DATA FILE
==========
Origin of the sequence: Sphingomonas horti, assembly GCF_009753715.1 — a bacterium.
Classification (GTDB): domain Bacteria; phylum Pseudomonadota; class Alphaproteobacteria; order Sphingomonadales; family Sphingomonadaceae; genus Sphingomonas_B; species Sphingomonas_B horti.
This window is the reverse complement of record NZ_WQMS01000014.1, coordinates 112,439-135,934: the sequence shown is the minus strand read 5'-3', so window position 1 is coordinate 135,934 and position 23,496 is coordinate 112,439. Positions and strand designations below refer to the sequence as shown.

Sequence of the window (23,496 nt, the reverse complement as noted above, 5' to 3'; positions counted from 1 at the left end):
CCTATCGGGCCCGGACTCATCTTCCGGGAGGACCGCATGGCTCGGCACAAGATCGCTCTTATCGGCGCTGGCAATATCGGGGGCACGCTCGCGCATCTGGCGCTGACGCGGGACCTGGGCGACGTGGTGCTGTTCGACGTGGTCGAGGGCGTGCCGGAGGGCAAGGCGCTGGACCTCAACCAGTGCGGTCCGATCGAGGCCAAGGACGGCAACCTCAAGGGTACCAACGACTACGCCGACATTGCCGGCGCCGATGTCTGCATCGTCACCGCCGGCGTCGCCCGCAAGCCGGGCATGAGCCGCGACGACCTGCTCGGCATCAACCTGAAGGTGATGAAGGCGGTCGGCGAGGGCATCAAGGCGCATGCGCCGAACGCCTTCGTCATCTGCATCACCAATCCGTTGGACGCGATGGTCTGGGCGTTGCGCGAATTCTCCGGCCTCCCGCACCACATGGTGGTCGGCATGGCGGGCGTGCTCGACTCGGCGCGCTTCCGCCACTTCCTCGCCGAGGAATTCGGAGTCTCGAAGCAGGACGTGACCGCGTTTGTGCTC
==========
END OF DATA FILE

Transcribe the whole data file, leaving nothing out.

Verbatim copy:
Origin of the sequence: Sphingomonas horti, assembly GCF_009753715.1 — a bacterium.
Classification (GTDB): domain Bacteria; phylum Pseudomonadota; class Alphaproteobacteria; order Sphingomonadales; family Sphingomonadaceae; genus Sphingomonas_B; species Sphingomonas_B horti.
This window is the reverse complement of record NZ_WQMS01000014.1, coordinates 112,439-135,934: the sequence shown is the minus strand read 5'-3', so window position 1 is coordinate 135,934 and position 23,496 is coordinate 112,439. Positions and strand designations below refer to the sequence as shown.

Sequence of the window (23,496 nt, the reverse complement as noted above, 5' to 3'; positions counted from 1 at the left end):
CCTATCGGGCCCGGACTCATCTTCCGGGAGGACCGCATGGCTCGGCACAAGATCGCTCTTATCGGCGCTGGCAATATCGGGGGCACGCTCGCGCATCTGGCGCTGACGCGGGACCTGGGCGACGTGGTGCTGTTCGACGTGGTCGAGGGCGTGCCGGAGGGCAAGGCGCTGGACCTCAACCAGTGCGGTCCGATCGAGGCCAAGGACGGCAACCTCAAGGGTACCAACGACTACGCCGACATTGCCGGCGCCGATGTCTGCATCGTCACCGCCGGCGTCGCCCGCAAGCCGGGCATGAGCCGCGACGACCTGCTCGGCATCAACCTGAAGGTGATGAAGGCGGTCGGCGAGGGCATCAAGGCGCATGCGCCGAACGCCTTCGTCATCTGCATCACCAATCCGTTGGACGCGATGGTCTGGGCGTTGCGCGAATTCTCCGGCCTCCCGCACCACATGGTGGTCGGCATGGCGGGCGTGCTCGACTCGGCGCGCTTCCGCCACTTCCTCGCCGAGGAATTCGGAGTCTCGAAGCAGGACGTGACCGCGTTTGTGCTC